Photo credit: US Coast Guard
Offshore Drilling Moratorium Still In Place
Today, the Secretary of the Interior, Ken Salazar, announced newly tightened regulations for offshore drilling. The rules are effective immediately, but the moratorium on offshore drilling imposed by the Obama administration at the beginning of the spill remains in place. They're aimed at clamping down on some of the key areas that allowed the disaster on the Deepwater Horizon to take place -- stronger oversight for worker training, emergency response, and blowout protectors, to name a few. Here are the new rules:Via the New York Times:
The new rules -- governing blowout preventers, safety certification, well design, emergency response and worker training -- provide offshore drillers with clarity on the terms under which drilling will resume when the current freeze ends. The main conditions had already been telegraphed by the department in a safety report issued in May and in two notices to offshore operators handed down in June, in response to the blowout of a BP well in the Gulf of Mexico on April 20.The new rules can mostly be described as requiring better, safer, and more in each of the aforementioned areas. The NRDC parsed the newly released regs, and released the following statement:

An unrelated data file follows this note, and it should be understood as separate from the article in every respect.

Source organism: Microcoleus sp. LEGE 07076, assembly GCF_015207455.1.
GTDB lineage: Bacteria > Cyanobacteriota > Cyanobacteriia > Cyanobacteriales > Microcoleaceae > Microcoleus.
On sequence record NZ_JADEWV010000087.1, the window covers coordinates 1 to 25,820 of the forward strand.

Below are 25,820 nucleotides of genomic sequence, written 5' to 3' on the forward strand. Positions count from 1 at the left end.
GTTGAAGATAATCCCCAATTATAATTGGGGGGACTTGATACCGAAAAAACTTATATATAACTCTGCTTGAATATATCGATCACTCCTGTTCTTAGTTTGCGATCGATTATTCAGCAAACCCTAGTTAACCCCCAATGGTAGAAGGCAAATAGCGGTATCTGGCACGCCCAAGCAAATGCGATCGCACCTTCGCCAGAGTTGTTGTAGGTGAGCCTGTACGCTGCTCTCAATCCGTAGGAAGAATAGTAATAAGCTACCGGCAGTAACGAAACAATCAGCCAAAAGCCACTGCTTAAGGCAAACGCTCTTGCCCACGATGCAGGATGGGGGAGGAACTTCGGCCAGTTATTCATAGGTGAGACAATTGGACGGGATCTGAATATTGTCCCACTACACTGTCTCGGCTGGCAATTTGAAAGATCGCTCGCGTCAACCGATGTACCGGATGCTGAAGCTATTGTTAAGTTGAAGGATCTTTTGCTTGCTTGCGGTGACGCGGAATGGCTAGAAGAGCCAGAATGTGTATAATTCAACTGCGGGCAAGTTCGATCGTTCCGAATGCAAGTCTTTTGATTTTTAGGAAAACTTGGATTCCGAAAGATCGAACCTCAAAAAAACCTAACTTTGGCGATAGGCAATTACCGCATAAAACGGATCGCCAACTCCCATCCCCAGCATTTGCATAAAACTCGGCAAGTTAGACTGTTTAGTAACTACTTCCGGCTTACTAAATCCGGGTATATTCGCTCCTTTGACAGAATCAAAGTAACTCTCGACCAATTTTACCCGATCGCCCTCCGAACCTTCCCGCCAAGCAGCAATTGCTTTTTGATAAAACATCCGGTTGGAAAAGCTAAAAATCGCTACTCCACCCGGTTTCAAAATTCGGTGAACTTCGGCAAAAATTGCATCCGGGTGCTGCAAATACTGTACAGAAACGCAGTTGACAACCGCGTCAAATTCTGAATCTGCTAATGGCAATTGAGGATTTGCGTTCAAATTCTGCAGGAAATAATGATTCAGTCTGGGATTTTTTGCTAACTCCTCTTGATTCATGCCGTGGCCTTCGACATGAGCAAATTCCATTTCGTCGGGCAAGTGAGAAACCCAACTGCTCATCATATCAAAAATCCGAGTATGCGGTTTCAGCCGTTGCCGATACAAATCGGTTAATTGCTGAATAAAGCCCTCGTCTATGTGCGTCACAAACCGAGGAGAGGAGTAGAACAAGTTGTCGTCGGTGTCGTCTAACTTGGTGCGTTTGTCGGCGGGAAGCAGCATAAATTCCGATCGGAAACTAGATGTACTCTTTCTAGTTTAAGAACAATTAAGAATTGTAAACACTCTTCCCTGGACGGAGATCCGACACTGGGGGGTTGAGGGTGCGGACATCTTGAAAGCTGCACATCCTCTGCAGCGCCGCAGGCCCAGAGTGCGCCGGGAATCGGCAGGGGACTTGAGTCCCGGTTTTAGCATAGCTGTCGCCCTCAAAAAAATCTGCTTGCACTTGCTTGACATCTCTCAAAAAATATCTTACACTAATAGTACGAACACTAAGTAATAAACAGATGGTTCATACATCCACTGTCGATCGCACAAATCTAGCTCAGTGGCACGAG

The new protections add a needed measure of transparency, oversight and certainty to the drilling process, from the well design to the way pipes are positioned and cemented in place. They require that decision-makers on rigs have proper training in offshore operations; that blow out preventers be in working order and up to the job; and that remotely operated vehicles - undersea robots - be in place at all times, along with standby crews able to guide them.All good things, of course, but the problem is hardly solved -- writing a new regulatory framework is one thing, and successfully and aggressively enforcing it is another. Remember, there already were plenty of oversight rules from the previous agency charged with regulating offshore drilling, but the enforcement department was laughable. The NRDC calls on the Senate to pass, as the House has, strict drilling regulations that aren't bound to the Executive office.
Furthermore, a true response to a catastrophe as great as the BP spill would seek to address the root -- reliance on fossil fuels that have become difficult and dangerous to extract -- rather than apply a bandaid. The Obama administration will only have really responded to this spill when it throws its weight behind clean energy policy.